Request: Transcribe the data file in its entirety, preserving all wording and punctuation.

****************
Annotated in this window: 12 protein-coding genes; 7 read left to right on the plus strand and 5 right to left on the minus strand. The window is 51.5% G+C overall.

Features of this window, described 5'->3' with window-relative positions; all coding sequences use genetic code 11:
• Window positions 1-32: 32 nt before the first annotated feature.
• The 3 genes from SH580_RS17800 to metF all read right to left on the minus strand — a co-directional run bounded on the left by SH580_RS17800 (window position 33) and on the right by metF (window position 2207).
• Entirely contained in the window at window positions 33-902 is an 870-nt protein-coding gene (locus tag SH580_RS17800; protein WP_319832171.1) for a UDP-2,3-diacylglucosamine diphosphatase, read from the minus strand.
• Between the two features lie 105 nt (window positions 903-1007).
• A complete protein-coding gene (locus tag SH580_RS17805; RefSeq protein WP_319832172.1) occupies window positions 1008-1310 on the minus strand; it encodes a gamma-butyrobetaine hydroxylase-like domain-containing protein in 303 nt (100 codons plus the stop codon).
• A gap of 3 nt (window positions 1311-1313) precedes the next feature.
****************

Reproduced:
Annotated in this window: 12 protein-coding genes; 7 read left to right on the plus strand and 5 right to left on the minus strand. The window is 51.5% G+C overall.

Features of this window, described 5'->3' with window-relative positions; all coding sequences use genetic code 11:
• Window positions 1-32: 32 nt before the first annotated feature.
• The 3 genes from SH580_RS17800 to metF all read right to left on the minus strand — a co-directional run bounded on the left by SH580_RS17800 (window position 33) and on the right by metF (window position 2207).
• Entirely contained in the window at window positions 33-902 is an 870-nt protein-coding gene (locus tag SH580_RS17800; protein WP_319832171.1) for a UDP-2,3-diacylglucosamine diphosphatase, read from the minus strand.
• Between the two features lie 105 nt (window positions 903-1007).
• A complete protein-coding gene (locus tag SH580_RS17805; RefSeq protein WP_319832172.1) occupies window positions 1008-1310 on the minus strand; it encodes a gamma-butyrobetaine hydroxylase-like domain-containing protein in 303 nt (100 codons plus the stop codon).
• A gap of 3 nt (window positions 1311-1313) precedes the next feature.